In The Atlantic Community
Welcome to another week!
Fallowfield United Methodist Church volunteers and friends made 402 chicken pies on February 20. We had a great crew and the work went fast. Most of these volunteers never slow down. They’re constantly on the go.
Not me. I have to carefully manage my schedule and commitments and constantly remind myself that doing too much will end up debilitating me. Why? Because I battle bipolar depression.
I watched a fascinating special on H2 this week called, “Sherman’s March.” The program first aired on the History Channel in 2007. I’ve studied the American Civil War since I was eight years old. Learning new things about the war always excites me. But this show excited me because I learned I have something in common with Sherman.
Brigadier General William Tecumseh Sherman had a major mental breakdown in 1861. He’d been assigned to Kentucky in mid-August, where he spiraled into delusional and obsessive thinking. He convinced himself that the small number of Confederate troops in the area was going to crush his much larger force. In December Sherman returned to his Ohio home for three weeks’ leave. Newspaper headlines accused him of insanity. He even considered suicide. Historians and psychologists hypothesize Sherman may have suffered from bipolar illness.
His wife, Ellen, saw how serious his condition was and wrote to President Abraham Lincoln. Her father and Sherman’s brother were both senators, and she used her family’s connections to make sure her fragile husband received another military assignment.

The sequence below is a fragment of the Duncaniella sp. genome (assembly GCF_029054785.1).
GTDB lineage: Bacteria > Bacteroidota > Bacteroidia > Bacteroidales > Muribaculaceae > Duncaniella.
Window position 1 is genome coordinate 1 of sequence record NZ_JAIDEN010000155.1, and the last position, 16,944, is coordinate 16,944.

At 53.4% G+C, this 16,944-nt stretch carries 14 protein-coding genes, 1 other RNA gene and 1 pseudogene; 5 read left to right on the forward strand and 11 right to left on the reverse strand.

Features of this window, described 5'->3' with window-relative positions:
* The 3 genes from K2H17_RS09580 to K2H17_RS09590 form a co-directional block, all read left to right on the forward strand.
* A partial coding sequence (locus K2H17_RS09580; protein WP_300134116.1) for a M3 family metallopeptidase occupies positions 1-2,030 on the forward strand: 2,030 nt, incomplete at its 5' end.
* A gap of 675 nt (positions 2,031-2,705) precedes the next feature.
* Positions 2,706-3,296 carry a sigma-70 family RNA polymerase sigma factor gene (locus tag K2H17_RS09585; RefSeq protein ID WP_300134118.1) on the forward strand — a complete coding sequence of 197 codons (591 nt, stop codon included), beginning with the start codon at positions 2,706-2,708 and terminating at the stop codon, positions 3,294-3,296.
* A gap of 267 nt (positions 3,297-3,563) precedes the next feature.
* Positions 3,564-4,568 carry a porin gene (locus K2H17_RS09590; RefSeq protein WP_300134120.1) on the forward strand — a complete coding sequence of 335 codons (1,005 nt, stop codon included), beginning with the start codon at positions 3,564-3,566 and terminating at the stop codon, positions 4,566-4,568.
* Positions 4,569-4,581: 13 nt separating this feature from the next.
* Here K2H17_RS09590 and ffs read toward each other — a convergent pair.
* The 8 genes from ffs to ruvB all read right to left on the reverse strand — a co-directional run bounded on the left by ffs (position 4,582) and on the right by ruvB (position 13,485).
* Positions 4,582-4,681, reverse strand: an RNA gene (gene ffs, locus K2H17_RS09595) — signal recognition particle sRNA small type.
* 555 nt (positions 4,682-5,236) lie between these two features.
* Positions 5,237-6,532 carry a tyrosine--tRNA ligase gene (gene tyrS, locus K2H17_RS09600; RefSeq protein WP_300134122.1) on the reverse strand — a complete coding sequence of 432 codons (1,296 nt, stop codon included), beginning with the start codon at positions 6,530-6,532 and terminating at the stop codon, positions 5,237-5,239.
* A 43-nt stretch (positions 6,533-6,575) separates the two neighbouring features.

Ellen Sherman’s intervention probably changed the outcome of the Civil War. What if she’d just stood by, watching Sherman’s mental health deteriorate? Maybe Sherman and General Ulysses S. Grant would never have forged a life-altering friendship. Sherman may never have marched his army from Atlanta to Savannah. He may not have accepted General Joe Johnston’s April 18, 1865, surrender of the Confederate States Army in North Carolina.
But Ellen Sherman did intervene. General Sherman did get another assignment, and his mental state improved. He did forge a deep, lasting friendship with Grant, who authorized his march to the sea. His march hastened the end of the Civil War.
Are there people in your life who are hurting? God grants us the gift of influence over certain people. Maybe you could advocate for them and spark a turning point. It’s something to think about.
There will be a Lenten Luncheon at Calvary United Methodist Church in Greenville on Wednesday, March 2. The Reverend Bill Kirker of St. Paul Homes will speak and Lyn Mossman will provide entertainment. The event is hosted by the North Salem United Methodist Women. Expect a nice lunch.
Have a wonderful week. Blessings!